Academic department under which the project should be listed

CSM - Ecology, Evolution, and Organismal Biology

Faculty Sponsor Name

Paula Jackson, Heather Sutton

Additional Faculty

Aliya Donnell-Davenport (Reinhardt), AAD@reinhardt.edu

This project was well underway when I arrived (Sean Davis). My understanding is that all approvals have been acquired.

Abstract (300 words maximum)

Longleaf pine is an endangered ecosystem characterized by high levels of biodiversity.

Our study took place in the Sheffield Wildlife Management Area located in the Piedmont ecoregion of Georgia in Paulding County. Fifty plots of 10 x 30 m2 were setup on south or north facing slopes, some in covered forest, and some in an area actively being restored for the longleaf pine. All trees above 1.37 m were identified and had their diameter measured, and species diversity, relative density, dominance, and frequency were determined. Herbaceous plant cover percentages were recorded in select plots. Soil samples were also collected in sterile plastic tubes in six of the above-mentioned plots, at the center and 10 m above and below the central point of each plot.

Plant species diversity was slightly higher in south facing compared to north facing slopes, and the soil microbiome suggests high levels of bacterial diversity and differences in fungal microbiome among plots. Our aim is to begin to determine potential associations between below and above-ground communities.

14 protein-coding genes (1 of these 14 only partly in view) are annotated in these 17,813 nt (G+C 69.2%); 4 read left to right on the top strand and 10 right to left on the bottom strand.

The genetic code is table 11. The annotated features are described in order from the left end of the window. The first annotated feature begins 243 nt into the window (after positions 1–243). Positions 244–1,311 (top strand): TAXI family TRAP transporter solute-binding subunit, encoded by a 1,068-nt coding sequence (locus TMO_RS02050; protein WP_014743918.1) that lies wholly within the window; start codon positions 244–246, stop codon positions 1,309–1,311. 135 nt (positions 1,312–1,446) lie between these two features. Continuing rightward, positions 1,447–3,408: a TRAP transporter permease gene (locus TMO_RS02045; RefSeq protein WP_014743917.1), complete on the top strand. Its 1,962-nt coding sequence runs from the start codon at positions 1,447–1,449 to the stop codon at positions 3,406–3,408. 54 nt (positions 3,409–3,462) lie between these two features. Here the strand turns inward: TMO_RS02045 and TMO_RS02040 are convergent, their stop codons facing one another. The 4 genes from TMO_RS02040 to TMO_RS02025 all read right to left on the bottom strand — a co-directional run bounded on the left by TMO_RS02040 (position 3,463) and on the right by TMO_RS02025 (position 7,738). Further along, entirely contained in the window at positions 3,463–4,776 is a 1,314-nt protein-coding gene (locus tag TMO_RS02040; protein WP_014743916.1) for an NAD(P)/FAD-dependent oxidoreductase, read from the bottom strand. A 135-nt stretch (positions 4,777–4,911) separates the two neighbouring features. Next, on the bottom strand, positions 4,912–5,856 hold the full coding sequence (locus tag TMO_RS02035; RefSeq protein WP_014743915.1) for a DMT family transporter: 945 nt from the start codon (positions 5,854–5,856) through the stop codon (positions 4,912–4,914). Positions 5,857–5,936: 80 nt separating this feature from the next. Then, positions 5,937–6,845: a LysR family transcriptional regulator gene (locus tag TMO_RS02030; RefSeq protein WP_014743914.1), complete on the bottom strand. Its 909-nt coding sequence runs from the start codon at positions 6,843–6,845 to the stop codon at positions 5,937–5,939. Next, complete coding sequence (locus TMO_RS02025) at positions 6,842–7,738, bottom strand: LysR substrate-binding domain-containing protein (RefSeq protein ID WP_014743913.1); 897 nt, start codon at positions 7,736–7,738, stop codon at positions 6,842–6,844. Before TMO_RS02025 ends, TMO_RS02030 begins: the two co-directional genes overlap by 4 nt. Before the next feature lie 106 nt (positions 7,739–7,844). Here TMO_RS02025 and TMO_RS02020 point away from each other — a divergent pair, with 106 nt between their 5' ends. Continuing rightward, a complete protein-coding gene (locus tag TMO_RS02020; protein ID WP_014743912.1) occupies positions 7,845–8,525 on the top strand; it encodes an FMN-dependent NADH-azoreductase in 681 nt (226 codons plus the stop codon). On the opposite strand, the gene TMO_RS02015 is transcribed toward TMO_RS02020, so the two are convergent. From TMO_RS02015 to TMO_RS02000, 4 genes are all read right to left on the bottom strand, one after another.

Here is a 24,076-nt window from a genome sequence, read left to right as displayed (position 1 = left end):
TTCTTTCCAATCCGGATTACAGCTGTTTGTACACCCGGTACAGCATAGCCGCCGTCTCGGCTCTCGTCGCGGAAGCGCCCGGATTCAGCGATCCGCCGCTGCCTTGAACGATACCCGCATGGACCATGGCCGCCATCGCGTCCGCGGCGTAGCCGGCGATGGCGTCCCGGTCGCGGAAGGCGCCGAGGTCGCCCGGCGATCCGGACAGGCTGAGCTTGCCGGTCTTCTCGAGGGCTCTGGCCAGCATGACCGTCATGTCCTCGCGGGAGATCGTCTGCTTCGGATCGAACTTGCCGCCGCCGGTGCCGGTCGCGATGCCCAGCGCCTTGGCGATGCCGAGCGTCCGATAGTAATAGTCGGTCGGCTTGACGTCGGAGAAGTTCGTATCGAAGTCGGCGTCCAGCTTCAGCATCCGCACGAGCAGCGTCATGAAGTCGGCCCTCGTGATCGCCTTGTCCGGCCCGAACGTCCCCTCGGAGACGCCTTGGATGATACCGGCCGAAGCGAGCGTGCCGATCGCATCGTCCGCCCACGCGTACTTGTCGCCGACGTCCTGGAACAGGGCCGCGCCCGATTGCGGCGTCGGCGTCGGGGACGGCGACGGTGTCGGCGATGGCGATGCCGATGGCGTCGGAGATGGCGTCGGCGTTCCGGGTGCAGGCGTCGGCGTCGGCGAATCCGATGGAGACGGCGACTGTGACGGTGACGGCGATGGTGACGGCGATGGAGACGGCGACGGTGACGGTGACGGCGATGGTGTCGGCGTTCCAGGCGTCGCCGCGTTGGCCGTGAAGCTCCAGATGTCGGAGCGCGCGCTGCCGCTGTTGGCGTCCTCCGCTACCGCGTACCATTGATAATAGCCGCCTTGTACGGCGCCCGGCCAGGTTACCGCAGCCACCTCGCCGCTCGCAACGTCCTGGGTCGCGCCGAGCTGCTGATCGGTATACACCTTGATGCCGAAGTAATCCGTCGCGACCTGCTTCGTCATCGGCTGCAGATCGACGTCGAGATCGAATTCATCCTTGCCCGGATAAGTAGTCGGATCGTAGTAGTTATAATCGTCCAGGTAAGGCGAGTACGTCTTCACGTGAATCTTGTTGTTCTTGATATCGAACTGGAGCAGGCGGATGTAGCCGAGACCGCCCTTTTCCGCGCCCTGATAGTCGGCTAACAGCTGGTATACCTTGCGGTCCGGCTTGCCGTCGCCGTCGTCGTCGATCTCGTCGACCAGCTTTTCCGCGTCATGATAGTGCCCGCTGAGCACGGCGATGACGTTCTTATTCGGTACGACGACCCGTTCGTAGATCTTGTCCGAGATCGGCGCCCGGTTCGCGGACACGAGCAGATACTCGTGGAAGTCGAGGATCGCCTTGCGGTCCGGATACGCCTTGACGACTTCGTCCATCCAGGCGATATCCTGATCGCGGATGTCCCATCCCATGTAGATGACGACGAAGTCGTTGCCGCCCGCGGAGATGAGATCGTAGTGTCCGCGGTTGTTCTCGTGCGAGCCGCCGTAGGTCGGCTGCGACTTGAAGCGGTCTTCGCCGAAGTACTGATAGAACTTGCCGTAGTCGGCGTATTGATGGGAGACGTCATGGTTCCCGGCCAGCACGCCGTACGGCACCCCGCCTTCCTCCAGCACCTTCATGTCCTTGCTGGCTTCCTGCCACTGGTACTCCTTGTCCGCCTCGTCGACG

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Initial Assessment of Potential Relationships Between Plant Communities and the Soil Microbiome in Closed Forest and Longleaf Pine Restoration Sites.

Longleaf pine is an endangered ecosystem characterized by high levels of biodiversity.

Our study took place in the Sheffield Wildlife Management Area located in the Piedmont ecoregion of Georgia in Paulding County. Fifty plots of 10 x 30 m2 were setup on south or north facing slopes, some in covered forest, and some in an area actively being restored for the longleaf pine. All trees above 1.37 m were identified and had their diameter measured, and species diversity, relative density, dominance, and frequency were determined. Herbaceous plant cover percentages were recorded in select plots. Soil samples were also collected in sterile plastic tubes in six of the above-mentioned plots, at the center and 10 m above and below the central point of each plot.

Plant species diversity was slightly higher in south facing compared to north facing slopes, and the soil microbiome suggests high levels of bacterial diversity and differences in fungal microbiome among plots. Our aim is to begin to determine potential associations between below and above-ground communities.